West Is West: “Land of the Falling Sun” could be Japan’s new motto—30 percent of students there apparently have trouble telling which way the sun sets, and 40 percent believe the sun orbits the Earth. That’s according to a survey conducted by the National Astronomical Observatory of Japan, as quoted in the Japan Times. Hidehiko Agata, an assistant professor at the observatory, told the Agence France-Presse he has an idea where such astronomical ignorance comes from: Under the national elementary school curriculum introduced in 2002, teachers only explain the movement of celestial bodies as viewed from the perspective of the ground. “Students’ experience with nature has become very limited,” he said.

Events

This content is provided by our sponsor. It is not written by and does not necessarily reflect the views of Education Week's editorial staff.
Sponsor
Student Well-Being Webinar
Equity, Care and Connection: New SEL Tools and Practices to Support Students and Adults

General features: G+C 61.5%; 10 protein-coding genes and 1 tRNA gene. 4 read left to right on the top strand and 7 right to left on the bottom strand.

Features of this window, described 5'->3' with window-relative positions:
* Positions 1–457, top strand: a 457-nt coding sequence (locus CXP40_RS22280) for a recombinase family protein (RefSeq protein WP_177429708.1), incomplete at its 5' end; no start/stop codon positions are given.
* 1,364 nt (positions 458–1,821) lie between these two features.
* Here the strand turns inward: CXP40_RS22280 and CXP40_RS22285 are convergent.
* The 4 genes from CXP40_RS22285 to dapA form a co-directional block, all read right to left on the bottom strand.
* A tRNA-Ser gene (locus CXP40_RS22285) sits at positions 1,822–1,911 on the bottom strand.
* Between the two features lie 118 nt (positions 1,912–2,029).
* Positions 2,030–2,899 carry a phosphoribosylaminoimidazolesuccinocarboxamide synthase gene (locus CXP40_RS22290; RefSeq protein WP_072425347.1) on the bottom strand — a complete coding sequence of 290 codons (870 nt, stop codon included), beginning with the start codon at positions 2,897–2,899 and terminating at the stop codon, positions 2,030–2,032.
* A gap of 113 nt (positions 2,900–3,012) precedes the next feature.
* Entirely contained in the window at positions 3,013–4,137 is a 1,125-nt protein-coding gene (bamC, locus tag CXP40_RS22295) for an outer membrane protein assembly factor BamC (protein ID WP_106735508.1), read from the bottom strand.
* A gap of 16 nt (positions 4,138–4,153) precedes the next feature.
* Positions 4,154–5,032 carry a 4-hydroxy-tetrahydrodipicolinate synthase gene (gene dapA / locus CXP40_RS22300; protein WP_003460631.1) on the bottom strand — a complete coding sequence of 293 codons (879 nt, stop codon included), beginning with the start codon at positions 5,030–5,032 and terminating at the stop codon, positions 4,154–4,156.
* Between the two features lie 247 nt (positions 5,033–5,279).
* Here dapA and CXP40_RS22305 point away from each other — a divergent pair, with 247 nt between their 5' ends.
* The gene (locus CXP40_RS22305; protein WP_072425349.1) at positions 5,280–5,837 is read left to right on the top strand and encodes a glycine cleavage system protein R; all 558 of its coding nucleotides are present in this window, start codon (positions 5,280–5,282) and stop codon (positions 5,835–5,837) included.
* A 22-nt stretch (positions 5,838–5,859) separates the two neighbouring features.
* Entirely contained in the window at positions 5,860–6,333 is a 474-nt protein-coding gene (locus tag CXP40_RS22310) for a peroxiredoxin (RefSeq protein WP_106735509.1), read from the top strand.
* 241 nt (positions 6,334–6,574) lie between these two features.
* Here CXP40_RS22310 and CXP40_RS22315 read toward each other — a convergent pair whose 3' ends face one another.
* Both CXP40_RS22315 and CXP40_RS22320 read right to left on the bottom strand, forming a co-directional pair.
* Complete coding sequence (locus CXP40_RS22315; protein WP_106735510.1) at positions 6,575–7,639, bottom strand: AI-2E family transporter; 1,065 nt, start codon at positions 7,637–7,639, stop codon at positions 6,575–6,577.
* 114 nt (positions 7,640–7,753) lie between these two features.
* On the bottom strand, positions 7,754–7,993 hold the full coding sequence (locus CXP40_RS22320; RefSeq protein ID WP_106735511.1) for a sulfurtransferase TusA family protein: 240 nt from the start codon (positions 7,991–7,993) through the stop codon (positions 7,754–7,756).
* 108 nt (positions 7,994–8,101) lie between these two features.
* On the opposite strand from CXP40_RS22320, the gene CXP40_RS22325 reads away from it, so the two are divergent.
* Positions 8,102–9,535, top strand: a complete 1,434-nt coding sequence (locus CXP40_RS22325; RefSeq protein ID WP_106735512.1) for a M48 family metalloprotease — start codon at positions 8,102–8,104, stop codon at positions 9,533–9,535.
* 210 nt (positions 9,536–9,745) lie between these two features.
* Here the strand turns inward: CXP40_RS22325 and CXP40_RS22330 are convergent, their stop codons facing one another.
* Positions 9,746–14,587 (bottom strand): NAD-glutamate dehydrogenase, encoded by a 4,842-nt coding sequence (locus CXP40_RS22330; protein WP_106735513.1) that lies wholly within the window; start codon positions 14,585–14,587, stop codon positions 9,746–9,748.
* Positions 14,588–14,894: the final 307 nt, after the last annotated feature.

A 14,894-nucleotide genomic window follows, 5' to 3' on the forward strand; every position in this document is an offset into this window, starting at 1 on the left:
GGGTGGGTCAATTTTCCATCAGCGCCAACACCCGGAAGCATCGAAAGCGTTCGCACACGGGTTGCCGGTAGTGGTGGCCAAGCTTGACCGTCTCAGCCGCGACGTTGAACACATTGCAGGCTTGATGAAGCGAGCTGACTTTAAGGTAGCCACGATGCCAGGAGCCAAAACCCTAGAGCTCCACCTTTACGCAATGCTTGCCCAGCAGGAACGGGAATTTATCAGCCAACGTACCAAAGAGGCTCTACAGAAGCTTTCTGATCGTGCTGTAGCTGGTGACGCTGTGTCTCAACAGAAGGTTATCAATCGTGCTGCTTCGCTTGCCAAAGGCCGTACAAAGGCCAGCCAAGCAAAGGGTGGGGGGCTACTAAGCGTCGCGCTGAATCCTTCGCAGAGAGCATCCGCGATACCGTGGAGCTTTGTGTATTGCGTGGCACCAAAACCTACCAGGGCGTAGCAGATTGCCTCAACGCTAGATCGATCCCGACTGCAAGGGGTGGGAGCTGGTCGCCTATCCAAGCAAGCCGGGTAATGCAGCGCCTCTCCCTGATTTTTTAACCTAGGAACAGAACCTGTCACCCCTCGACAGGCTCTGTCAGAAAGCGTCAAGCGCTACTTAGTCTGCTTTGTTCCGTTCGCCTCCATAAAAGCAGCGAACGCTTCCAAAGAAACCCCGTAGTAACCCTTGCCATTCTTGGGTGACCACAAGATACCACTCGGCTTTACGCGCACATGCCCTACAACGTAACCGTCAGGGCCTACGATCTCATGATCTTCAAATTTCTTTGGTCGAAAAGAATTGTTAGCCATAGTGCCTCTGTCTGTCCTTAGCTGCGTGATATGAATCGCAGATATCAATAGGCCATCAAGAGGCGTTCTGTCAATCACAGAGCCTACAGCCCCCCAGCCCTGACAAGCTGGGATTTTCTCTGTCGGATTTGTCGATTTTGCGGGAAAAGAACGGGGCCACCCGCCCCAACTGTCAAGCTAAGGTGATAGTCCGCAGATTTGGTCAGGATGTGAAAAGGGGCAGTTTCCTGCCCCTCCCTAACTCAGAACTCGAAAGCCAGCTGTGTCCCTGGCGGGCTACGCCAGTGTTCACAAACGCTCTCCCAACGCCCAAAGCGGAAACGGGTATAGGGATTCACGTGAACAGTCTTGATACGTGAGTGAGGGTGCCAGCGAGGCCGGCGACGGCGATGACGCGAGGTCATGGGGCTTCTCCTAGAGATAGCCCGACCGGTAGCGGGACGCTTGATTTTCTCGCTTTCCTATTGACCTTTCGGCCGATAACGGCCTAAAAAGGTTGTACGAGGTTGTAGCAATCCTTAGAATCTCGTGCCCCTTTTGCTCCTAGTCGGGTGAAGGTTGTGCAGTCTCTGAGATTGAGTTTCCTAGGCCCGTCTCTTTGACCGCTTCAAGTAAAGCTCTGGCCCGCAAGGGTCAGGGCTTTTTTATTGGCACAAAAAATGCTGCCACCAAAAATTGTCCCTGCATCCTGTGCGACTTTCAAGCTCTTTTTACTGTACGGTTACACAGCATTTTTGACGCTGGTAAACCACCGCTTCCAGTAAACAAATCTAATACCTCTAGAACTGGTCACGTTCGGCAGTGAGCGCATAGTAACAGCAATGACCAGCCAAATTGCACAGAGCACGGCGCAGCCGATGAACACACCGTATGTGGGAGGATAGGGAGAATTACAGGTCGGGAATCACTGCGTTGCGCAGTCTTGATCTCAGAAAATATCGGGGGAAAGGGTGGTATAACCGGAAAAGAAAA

As school districts plan to welcome students back into buildings for the upcoming school year, this is the perfect time to take a hard look at both our practices and our systems to build a
Content provided by Panorama Education
This content is provided by our sponsor. It is not written by and does not necessarily reflect the views of Education Week's editorial staff.
Sponsor
Classroom Technology Webinar
Here to Stay – Pandemic Lessons for EdTech in Future Development
What technology is needed in a post pandemic district? Learn how changes in education will impact development of new technologies.
Content provided by AWS
School & District Management Live Online Discussion A Seat at the Table: Strategies & Tips for Complex Decision-Making
Schools are working through the most disruptive period in the history of modern education, facing a pandemic, economic problems, social justice issues, and rapid technological change all at once. But even after the pandemic ends,

EdWeek Top School Jobs

Teacher Jobs
Search over ten thousand teaching jobs nationwide — elementary, middle, high school and more.
View Jobs
Principal Jobs
Find hundreds of jobs for principals, assistant principals, and other school leadership roles.